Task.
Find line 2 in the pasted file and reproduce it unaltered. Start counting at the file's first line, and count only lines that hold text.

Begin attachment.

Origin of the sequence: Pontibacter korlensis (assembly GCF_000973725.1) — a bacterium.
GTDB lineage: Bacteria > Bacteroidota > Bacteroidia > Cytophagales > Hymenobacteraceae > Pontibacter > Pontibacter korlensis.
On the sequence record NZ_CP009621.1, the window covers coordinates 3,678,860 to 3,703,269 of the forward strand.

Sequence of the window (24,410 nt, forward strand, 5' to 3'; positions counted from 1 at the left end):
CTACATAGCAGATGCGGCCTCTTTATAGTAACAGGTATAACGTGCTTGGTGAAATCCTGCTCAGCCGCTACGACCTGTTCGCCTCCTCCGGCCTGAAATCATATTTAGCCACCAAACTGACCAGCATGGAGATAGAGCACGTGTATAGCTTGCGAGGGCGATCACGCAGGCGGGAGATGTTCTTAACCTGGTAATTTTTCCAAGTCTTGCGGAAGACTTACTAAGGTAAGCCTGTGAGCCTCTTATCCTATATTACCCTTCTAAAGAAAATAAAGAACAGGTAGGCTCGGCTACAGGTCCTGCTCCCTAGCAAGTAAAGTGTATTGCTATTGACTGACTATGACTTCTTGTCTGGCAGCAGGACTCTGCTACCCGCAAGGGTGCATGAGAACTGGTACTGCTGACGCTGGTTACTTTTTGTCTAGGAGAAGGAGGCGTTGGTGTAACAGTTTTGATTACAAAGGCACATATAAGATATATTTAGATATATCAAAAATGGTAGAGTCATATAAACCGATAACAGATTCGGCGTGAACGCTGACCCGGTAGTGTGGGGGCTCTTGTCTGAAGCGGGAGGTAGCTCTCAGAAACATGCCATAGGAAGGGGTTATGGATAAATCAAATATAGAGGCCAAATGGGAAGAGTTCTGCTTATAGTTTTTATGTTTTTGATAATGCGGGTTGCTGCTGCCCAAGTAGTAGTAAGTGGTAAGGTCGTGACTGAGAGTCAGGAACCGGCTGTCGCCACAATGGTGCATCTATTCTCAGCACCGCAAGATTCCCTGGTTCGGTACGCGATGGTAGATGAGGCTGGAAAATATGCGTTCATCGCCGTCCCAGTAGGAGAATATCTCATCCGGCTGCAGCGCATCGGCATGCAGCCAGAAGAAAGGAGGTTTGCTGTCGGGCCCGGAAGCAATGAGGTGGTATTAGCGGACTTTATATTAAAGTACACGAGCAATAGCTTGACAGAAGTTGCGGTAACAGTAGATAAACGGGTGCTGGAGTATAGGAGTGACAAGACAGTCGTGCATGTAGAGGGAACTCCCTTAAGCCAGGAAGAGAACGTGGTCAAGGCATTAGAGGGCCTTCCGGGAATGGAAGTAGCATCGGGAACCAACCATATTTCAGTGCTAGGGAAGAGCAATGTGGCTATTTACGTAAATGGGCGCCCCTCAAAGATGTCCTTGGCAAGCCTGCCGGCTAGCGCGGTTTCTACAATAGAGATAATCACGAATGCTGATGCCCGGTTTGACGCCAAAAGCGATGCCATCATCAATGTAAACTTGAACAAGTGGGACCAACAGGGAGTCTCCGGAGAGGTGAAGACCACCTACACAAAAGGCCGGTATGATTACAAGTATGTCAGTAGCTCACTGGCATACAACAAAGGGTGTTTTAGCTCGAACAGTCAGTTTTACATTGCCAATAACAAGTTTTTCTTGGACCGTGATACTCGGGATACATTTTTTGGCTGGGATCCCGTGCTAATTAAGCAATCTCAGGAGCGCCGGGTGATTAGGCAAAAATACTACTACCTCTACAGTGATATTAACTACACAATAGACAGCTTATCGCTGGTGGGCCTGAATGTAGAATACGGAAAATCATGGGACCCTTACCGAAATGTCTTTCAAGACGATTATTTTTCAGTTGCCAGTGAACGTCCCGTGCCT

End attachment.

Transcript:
GTDB lineage: Bacteria > Bacteroidota > Bacteroidia > Cytophagales > Hymenobacteraceae > Pontibacter > Pontibacter korlensis.